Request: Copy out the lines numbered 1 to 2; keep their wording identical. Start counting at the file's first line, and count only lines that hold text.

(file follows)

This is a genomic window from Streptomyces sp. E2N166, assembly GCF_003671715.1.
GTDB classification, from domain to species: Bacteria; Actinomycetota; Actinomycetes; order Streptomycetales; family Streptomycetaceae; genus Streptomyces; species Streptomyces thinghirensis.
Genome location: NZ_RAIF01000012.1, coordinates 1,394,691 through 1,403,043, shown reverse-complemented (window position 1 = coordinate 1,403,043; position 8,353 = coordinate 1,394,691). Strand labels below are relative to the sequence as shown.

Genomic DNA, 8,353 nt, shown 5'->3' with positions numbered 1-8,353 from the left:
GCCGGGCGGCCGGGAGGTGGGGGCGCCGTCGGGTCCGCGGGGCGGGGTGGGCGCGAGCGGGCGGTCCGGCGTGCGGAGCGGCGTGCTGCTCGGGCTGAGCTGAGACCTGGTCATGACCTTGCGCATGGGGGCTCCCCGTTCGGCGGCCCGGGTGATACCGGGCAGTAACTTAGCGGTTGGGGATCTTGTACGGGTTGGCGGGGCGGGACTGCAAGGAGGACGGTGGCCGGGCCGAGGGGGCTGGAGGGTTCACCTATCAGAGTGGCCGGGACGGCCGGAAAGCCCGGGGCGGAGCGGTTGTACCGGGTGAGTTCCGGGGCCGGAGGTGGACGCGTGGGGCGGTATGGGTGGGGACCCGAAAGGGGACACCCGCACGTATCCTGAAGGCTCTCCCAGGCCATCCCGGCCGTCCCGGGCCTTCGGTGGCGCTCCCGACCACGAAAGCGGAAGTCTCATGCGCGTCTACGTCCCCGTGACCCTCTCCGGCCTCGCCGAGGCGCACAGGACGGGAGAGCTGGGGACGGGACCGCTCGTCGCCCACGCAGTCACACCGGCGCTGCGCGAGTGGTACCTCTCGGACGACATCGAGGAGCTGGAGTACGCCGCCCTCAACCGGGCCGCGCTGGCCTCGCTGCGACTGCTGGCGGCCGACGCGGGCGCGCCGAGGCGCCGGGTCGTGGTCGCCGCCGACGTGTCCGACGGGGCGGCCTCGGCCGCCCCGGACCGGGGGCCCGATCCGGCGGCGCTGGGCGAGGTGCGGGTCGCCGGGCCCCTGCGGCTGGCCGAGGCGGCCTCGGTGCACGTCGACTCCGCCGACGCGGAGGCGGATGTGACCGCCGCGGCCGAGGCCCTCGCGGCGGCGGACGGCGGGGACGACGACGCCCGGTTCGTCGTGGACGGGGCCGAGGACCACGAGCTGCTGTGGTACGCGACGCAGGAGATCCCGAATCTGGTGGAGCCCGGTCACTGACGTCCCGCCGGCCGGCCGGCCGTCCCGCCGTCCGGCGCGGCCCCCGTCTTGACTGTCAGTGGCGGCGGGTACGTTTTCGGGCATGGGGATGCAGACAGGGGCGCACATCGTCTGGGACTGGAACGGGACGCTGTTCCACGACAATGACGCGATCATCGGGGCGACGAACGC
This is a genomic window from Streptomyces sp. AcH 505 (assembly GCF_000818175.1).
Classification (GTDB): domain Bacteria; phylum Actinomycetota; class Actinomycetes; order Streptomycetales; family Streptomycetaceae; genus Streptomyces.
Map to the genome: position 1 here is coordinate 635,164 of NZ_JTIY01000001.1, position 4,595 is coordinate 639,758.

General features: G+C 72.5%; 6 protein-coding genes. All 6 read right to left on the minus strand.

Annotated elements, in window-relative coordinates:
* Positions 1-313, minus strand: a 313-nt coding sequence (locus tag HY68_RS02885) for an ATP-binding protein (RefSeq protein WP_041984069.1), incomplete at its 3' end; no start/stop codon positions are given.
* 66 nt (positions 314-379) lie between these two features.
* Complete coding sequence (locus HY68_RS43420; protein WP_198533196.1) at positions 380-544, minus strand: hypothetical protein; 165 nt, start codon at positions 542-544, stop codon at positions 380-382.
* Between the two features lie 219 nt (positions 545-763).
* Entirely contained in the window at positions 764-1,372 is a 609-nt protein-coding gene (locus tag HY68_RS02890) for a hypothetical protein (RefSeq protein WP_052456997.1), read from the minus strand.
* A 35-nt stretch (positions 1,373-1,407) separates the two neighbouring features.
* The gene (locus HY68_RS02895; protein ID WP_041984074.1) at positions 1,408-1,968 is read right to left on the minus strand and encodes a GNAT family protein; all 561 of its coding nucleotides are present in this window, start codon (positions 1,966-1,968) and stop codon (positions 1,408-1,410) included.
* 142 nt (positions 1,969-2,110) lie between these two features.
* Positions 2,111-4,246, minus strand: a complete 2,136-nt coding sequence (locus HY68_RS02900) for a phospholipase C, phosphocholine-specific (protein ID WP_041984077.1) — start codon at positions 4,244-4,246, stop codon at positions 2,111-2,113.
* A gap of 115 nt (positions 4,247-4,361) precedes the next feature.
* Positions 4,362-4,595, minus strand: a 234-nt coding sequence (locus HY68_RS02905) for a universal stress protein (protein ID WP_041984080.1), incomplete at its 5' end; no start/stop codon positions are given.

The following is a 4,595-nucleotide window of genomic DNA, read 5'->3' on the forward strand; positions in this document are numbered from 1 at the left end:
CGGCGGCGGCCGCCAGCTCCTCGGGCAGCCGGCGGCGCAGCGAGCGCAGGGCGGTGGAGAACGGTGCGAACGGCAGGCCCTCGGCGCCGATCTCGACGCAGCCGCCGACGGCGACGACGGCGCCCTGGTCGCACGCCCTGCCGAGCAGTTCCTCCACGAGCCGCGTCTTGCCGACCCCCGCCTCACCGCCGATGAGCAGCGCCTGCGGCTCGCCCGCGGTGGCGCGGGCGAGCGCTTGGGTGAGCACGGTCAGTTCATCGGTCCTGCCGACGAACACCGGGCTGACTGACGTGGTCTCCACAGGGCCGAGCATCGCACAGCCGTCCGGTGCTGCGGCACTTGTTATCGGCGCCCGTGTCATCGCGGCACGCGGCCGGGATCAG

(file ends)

This is a genomic window from Streptomyces sp. E2N166, assembly GCF_003671715.1.
GTDB classification, from domain to species: Bacteria; Actinomycetota; Actinomycetes; order Streptomycetales; family Streptomycetaceae; genus Streptomyces; species Streptomyces thinghirensis.